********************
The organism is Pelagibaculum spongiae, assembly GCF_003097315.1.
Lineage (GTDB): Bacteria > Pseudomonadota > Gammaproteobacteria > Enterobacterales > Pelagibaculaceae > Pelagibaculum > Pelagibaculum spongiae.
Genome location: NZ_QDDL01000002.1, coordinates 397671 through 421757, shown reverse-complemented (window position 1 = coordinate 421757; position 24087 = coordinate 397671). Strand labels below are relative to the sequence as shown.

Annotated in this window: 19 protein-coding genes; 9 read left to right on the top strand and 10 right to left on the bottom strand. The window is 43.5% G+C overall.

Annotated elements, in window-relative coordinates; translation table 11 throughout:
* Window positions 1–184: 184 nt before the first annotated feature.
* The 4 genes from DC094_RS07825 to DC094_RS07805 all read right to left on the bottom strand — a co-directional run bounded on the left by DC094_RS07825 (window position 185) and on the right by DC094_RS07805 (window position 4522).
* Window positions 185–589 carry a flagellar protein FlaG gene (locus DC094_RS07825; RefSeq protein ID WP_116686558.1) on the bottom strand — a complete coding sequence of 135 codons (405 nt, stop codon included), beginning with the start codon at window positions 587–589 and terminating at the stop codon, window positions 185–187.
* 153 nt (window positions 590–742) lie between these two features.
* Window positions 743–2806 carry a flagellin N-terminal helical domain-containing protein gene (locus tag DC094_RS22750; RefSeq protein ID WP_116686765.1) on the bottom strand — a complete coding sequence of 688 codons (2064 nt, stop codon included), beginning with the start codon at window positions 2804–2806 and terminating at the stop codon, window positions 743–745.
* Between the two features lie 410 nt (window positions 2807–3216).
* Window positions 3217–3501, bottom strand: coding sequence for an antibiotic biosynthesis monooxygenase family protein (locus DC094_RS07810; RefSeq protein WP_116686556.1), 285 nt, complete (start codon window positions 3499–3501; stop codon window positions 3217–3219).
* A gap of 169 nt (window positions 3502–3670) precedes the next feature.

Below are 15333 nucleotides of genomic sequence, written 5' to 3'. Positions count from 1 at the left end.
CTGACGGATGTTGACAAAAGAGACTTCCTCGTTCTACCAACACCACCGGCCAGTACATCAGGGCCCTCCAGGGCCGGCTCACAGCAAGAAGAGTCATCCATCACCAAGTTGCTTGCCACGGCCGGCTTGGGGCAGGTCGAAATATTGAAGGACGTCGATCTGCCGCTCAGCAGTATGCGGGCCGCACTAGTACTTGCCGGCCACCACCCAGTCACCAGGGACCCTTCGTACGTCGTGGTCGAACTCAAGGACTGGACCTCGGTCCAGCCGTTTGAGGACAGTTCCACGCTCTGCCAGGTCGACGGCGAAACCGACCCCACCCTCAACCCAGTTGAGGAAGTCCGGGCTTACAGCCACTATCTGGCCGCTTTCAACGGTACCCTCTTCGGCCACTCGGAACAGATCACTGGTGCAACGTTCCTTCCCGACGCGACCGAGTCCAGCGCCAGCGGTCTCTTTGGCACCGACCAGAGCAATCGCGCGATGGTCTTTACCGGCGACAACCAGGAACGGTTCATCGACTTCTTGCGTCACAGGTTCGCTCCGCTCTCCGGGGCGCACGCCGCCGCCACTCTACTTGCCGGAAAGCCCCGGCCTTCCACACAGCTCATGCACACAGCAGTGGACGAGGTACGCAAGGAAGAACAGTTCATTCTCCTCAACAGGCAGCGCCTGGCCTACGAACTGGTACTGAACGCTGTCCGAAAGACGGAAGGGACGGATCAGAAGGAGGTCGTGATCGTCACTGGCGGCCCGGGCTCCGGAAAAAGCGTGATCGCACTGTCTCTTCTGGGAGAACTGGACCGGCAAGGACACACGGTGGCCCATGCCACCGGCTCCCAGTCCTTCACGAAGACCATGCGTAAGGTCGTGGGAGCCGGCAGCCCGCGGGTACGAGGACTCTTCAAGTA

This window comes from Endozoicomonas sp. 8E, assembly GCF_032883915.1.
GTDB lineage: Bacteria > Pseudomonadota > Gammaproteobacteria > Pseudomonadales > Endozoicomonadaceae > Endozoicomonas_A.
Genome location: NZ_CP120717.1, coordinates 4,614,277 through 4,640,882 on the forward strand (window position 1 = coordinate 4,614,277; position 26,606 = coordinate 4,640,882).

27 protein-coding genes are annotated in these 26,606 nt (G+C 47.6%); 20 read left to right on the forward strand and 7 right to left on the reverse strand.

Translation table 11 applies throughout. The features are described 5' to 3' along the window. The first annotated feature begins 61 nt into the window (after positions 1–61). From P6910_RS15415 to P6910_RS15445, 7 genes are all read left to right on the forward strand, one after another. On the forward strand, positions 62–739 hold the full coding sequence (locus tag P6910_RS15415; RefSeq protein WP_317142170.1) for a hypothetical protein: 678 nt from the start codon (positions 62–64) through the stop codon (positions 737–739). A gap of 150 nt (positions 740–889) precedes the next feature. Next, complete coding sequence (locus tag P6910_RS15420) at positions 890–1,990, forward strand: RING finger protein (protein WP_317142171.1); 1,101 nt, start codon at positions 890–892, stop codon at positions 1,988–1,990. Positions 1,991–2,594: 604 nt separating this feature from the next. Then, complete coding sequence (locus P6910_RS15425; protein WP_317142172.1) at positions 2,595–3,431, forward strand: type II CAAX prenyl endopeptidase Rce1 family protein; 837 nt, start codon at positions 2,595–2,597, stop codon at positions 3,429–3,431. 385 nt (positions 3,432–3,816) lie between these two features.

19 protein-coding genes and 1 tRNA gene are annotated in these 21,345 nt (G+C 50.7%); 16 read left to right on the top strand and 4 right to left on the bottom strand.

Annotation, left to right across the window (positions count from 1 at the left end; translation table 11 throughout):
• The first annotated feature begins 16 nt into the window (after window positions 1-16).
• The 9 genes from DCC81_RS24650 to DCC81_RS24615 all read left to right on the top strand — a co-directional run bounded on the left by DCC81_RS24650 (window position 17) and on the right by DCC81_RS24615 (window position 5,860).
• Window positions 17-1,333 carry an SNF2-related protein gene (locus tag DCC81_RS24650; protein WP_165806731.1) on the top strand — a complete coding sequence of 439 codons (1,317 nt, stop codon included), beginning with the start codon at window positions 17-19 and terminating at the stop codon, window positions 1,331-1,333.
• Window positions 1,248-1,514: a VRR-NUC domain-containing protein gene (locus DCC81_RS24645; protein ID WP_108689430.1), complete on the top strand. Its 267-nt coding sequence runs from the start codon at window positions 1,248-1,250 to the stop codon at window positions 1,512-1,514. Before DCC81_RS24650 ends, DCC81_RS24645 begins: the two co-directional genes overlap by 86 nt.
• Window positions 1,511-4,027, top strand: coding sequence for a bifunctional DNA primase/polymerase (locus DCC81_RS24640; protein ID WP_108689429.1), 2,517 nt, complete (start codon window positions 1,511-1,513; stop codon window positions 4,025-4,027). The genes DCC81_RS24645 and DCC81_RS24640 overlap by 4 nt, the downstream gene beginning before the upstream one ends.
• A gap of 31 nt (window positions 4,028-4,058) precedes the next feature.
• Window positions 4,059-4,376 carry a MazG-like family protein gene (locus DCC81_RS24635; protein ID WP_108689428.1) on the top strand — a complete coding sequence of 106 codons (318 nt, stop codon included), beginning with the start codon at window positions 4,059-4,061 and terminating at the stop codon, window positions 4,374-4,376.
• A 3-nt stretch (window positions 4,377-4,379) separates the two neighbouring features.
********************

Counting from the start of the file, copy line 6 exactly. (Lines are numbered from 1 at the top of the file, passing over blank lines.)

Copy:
* Window positions 1–184: 184 nt before the first annotated feature.